The ophthalmic formulations of the present invention are in the form of: anhydrous salts; pourable, aqueous dispersions; and aqueous solutions or gels. The formulations comprise, in addition to conventional ingredients which provide, for example, bacteriostatic and formulatory balance functions, an acidic mucomimetic polymer, a polystyrene sulfonic acid polymer and the basic active of choice, and may further comprise a cationic resin component to provide further means of sustained drug release. Such anhydrous salt forms are incorporated into ointments or solid ocular inserts which form colloidal gels in situ on administration to the eye. The pourable liquid and aqueous solution and gel embodiments are applied topically to the eye. It should be noted that such liquid, solution and gel embodiments can be obtained from the anhydrous form on formulation with water.
The formulations of the present invention demonstrate sustained release of the basic active and are comfortable on topical administration to the eye. It should be noted, in a general sense, that a stinging sensation results when the basic actives, identified above, are administered neat. Thus, achieving both comfort and sustained release is an unexpected result and permits administration of a class of compounds that otherwise might not be considered.
The acidic mucomimetic polymers, and their salts, useful in the present invention have a molecular weight of from about 50,000 to about 5 million. The polymers are characterized as having sulfonic acid functional groups, and preferably contain from 5 to 20 carbon atoms per functional group.
Suitable acidic mucomimetic polymers useful in the present invention are generally polysulfonic acids and their salts. A specific class of polymers of this description, which is especially preferred, is the polyacrylamidomethyl propane sulfonic acids (and their salts) of the structure: ##STR1## wherein x is an integer permitting a molecular weight range of from about 50,000 to 5,000,000. Such polymers are known; see for example U.S. Pat. No. 4,128,631, which is incorporated herein by reference to the extent that it defines such polymers and how to make them. A representative example of such polysulfonic acids, known as Cosmedia Polymer HSP-1180, is available commercially from Henkel Chemicals.
The acidic mucomimetic polymers are used in the aqueous gel compositions at concentrations between about 10% to 15% by weight; pourable liquid compositions at concentrations of between about 0.05% and 5.0% by weight; and aqueous solutions at concentrations of between about 0.05% to 2.0% by weight.
The polystyrene sulfonic acid polymers (and their salts) which are also used in the formulations of the present invention have the following formula: ##STR2## wherein: R is H or CH3 and X is an integer such that the molecular weight of the polystyrene sulfonic acid polymer may vary from about 10,000 to 1.6 million.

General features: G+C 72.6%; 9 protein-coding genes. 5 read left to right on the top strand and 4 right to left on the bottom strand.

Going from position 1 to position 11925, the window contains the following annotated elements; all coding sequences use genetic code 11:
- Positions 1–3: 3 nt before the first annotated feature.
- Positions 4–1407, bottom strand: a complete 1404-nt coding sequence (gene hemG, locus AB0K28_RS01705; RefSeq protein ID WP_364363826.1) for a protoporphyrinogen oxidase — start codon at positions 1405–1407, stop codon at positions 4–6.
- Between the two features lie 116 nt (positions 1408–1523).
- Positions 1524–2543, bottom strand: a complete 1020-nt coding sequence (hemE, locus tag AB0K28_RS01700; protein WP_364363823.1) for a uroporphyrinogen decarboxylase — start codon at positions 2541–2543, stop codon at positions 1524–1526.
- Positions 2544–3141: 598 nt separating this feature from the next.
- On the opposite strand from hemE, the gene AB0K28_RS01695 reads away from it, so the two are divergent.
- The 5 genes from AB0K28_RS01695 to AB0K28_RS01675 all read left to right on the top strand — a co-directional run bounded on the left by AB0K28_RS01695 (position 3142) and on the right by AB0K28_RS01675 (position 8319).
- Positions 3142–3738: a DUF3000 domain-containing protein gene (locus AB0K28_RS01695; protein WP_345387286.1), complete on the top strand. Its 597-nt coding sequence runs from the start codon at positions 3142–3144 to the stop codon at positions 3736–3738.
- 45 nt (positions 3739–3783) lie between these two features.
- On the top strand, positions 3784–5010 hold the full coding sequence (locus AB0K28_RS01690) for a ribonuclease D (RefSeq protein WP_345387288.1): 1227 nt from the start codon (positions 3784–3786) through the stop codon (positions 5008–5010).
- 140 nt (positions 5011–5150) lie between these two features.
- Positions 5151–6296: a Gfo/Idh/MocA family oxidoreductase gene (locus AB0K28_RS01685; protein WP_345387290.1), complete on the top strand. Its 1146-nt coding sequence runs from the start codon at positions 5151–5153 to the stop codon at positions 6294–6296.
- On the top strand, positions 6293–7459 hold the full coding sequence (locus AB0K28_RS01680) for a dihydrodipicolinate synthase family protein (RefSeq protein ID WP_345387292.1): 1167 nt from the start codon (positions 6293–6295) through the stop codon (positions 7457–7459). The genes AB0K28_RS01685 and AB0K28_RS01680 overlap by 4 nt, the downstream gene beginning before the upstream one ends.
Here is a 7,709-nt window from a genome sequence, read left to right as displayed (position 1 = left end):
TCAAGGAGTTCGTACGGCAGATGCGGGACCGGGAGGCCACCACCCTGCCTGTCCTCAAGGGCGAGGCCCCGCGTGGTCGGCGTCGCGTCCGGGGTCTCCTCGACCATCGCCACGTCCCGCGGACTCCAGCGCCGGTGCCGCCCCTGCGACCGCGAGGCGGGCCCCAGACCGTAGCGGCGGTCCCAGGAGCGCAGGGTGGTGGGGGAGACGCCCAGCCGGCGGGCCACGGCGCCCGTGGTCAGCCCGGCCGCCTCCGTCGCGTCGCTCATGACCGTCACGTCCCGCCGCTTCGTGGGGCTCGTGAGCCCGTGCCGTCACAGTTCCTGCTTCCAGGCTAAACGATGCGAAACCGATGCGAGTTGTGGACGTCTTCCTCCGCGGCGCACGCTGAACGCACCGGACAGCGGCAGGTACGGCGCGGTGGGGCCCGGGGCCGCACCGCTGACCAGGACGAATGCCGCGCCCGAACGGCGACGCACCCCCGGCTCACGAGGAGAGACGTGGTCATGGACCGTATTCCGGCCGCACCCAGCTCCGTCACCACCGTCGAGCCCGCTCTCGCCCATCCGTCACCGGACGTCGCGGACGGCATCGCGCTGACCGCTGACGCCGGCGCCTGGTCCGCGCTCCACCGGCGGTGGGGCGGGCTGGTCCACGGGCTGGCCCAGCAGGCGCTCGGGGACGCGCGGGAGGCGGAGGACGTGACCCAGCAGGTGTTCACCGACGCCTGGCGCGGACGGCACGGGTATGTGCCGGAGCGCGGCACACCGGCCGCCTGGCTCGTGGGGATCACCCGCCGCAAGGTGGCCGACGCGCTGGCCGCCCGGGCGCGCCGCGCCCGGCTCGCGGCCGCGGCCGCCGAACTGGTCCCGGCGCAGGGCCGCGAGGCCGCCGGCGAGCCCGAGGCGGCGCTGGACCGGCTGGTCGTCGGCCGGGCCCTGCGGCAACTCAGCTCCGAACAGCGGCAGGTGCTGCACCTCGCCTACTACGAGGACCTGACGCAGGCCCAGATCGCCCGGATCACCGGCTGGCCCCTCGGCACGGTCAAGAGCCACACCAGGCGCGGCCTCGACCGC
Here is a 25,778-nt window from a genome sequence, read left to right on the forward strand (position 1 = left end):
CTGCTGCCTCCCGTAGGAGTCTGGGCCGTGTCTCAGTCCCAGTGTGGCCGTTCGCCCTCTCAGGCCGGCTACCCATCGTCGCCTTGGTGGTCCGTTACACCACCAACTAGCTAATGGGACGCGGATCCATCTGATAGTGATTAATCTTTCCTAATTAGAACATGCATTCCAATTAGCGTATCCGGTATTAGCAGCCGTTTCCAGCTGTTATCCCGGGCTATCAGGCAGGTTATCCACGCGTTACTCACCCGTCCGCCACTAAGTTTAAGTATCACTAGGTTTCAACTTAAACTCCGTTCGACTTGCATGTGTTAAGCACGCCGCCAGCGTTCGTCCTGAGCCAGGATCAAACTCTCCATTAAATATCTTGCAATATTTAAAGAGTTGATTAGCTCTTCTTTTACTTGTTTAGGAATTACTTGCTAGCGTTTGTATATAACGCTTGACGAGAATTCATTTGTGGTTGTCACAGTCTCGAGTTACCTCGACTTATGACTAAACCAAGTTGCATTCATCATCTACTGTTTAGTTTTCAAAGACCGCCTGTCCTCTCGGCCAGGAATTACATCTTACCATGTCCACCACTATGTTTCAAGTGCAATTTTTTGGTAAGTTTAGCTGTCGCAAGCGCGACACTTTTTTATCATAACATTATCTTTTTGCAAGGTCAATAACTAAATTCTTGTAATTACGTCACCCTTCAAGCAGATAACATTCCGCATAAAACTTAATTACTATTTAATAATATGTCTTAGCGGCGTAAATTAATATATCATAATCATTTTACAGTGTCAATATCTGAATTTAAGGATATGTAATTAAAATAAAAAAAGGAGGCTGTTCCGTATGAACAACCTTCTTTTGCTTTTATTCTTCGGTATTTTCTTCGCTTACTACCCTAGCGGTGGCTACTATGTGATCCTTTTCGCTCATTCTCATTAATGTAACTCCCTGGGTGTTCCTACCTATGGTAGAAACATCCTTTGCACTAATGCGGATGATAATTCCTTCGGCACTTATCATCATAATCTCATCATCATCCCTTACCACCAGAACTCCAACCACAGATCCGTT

In the preferred polystyrene sulfonic acid of the above formula, R═H and the molecular weight is about 500,000 to 1,000,000, preferably about 600,000. The polystyrene sulfonic acid polymers are used in the formulas of the present invention at a concentration up to about 8.0 wt. %.
The preferred basic actives of the present invention are those disclosed above. The most preferred basic actives are betaxolol and timolol. The basic active, in the aqueous solution, gel and pourable liquid embodiments, is present at a level of from abut 0.01 to 4.0 wt. %; the most preferred range is from0.10 to 1.0 wt. %.
The present formulations may optionally contain a cationic resin component to provide a still further means of sustained drug release. The cationic resin component of the present formulations not only provide an additional means of sustained release of the basic active, but also appears to enhance both initial and prolonged comfort. Such resins are characterized as either strongly acidic such as those having sulfonic acid functionality, or weakly acidic cation exchangers such as those having carboxylic acid functionality. The resins are incorporated as finely divided powders, that is, 95% of the resulting spheroidal particles have a diameter less than 20.0 microns. While not wishing to be bound by any theory, the sustained release function of the cationic resin is believed to be due to ionic interactions between the resins and the basic actives. These interactions involve binding between drug molecules and the resin to form resinates.
Any pharmaceutical grade cationic ion exchange resin is suitable for the formulation, and they can be used either in the hydrogen form or in the sodium form. Such resins are readily available, for example from Rohm and Haas under the "Amberlite" tradename and from Dow Chemical Co. under the "Dowex" tradename.